Steve Giacomelli: Weather Calculator (Self Release, 2017)

Steve Giacomelli: Weather Calculator (Self Release, 2017)

by Jason

I introduced readers of Somewherecold to Steve Giacomelli’s fantastic experimental work back in October of 2016. His work, Opus I-IV, has been a constant in my rotation of LP’s which I listen to ever since I came upon his music. An ambient artist, Giacomelli composes both in rich, droney soundscapes and in analog synth palates. His newest, Weather Calculator, is a venture once again in the space-age, futuresque sounds of a 60’s or 70’s sci-fi epic. Taking his listener on a futuristic flight into the stratosphere, Weather Calculator is eight tracks that soar with undulating and fulsome rhythms while playfully maneuvering among various melodies and synth tones to create a journey that taps into the listener’s imagination.

Giacomelli invites his listener to join him first in the “Ionosphere”, a reference to the layer of the atmosphere that allows for wireless transmissions. It is also the layer that defends the Earth from cosmic and solar radiation. A syncopated bass synth provides a sort of tempo for the track, with its static edges and otherworldly melody that plays against other cosmically tinged sounds. It fades out as the initial launch of the album is now over and the atmospheric journey began. “Nimbus Villainy” has a bit of ominous flavor to it, with a dancing bass synth that is punctuated and surrounded by a warbling drone, bright sci-fi sounds, and occasional melodic lines. It’s a beautifully complex piece that sounds deceptively simple on the surface. There’s also this moment at about 3 minutes in where this synth plays a subtle but beautiful melodic pattern ala The Album Leaf.

“Kundalini Timeshares” is a very different piece with energetic, animated sounds dancing about in a repeating pattern. Wind-like synths rise and fall into unearthly sounds, almost reaching heights that produce a feedback type noise. Rumbles and oscillations erupt and fall throughout the track. A synth eventually becomes prominent, playing a broken melody, whipping about the soundscape. “Buttons and Bows” has a cascading set of bright, beautiful analog noises and they flow into something more ambient and bass-like. This is a layered track that is mesmerizing. An experimental tour de force if I’ve heard one. Textures move from speaker to speaker while layers swell and are added to an ever-impressive set of full, hypnotic sonic flavors. Eventually, the dense layers strip back to reveal an evanescent melody that dances through the air. This, for me, is the heart of Weather Calculator, bright and beautifully composed.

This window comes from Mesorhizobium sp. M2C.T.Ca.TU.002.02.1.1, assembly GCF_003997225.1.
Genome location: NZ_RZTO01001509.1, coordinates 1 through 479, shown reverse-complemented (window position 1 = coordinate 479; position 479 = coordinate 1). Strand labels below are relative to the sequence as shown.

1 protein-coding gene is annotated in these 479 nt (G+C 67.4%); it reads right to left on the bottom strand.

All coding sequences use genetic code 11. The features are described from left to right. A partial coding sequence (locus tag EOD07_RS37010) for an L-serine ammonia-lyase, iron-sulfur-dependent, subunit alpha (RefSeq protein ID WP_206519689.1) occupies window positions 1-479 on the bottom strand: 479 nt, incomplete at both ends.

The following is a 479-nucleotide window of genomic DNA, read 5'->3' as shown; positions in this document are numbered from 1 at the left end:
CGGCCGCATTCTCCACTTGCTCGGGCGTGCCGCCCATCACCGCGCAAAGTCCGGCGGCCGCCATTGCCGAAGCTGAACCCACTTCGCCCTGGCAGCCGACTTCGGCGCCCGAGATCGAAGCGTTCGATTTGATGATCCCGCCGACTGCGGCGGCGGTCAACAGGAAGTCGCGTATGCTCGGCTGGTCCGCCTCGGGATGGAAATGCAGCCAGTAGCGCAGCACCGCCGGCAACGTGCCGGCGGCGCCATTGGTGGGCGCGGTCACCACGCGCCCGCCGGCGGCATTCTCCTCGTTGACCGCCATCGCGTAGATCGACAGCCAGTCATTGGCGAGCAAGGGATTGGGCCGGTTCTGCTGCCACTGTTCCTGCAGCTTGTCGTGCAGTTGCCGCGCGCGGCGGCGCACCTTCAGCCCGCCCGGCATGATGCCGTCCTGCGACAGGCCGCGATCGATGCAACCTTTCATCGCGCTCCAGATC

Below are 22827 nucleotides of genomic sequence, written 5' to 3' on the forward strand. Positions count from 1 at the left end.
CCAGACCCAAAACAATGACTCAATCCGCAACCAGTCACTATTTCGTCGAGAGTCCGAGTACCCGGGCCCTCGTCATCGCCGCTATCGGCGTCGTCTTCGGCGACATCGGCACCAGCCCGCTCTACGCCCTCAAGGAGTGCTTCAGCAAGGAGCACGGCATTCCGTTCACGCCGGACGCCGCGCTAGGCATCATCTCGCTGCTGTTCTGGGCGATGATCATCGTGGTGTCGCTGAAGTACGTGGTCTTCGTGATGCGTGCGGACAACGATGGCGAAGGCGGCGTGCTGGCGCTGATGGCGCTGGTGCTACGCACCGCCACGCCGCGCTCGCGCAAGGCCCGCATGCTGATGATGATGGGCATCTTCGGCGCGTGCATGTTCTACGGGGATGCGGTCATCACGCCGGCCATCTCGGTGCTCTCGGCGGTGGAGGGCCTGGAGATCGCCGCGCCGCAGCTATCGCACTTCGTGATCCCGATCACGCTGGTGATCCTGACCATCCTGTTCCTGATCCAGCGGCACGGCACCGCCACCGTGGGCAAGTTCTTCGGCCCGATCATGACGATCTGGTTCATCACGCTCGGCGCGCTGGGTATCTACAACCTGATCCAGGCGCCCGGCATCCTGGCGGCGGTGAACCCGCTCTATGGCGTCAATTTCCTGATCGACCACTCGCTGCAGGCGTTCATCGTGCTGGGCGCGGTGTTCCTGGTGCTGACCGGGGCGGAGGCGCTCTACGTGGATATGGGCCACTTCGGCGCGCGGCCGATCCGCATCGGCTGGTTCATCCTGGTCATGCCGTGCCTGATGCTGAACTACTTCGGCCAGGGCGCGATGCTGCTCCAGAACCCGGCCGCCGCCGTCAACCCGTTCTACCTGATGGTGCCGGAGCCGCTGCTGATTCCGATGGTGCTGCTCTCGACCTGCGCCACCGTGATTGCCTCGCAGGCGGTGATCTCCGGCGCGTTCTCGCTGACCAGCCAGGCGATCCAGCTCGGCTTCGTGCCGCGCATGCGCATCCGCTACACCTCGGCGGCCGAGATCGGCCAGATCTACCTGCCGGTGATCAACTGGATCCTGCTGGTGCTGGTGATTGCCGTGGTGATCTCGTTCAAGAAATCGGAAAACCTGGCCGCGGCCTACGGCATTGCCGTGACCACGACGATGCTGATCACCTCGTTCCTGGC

“Calliope Nocturna (Escape Pod Sonata)”, perhaps a reference to the Greek Muse or the asteroid which is named after the same goddess, This has space journey written all over it, with a horn like sound moving in the speakers (not quite horn but it’s the closest descriptor I can find) and those ever present and recognizable space sounds to which all listeners will connect. A low, rumbling drone fills the speakers and the space sounds move about and hypnotize the listener. The piece is open and airy. “Weather calculator I: Out to Sea” is the first of a trilogy that makes up the back half of the album. This is one of two long-form pieces on the album it is a hypnotic piece that swirls about recalling the open and repetitive nature that a sea journey can be. It’s a beautiful piece demonstrating Giacomelli’s ability to use slight variations on a musical theme to his great advantage. “Out to Sea” slowly fades and gives way to the longest track on the album.

“Weather Calculator II: There’s a Place… I Can Show You” begins with a rather innocent sounding melody that is joined by an undulating synth line and fuzzy synth tones. The original melody is played slowly and various as it is awash in the much faster synths that join it. At about 4:45, a deep drone fills in the spaces and gives this wonderful warm texture to the piece. This is when more and more layers become added and there is a slow-moving swell that really brings a sense of wonder to the soundscapes. Eventually, the denseness begins to peel away one layer at a time. The arrival of our musical traveler seems to be to a place of an ethereal nature, spiritual and reflective. The finale to Weather Calculator is also the closing piece to the final trilogy “Weather Calculator III: Out to Sea (Again)”. This brief piece is a relaxing ending to the journey, perhaps meant to evoke the sea breezes as they pass by one’s body, sitting on the stern of a ship.

Weather Calculator is a deft piece of work, taking analog synths and shaping what they can do into beautiful soundscapes. Giacomelli continues to demonstrate his prowess in composition as well as expression. The album, from “Ionosphere” to “Out to Sea (Again)” feels like a journey from the upper atmosphere to the wonders of the sea. Giacomelli instills wonder in the listener with a sense of hypnotic marvel. Get a copy of Weather Calculator, put on the headphones, and sink into a journey of epic proportions.


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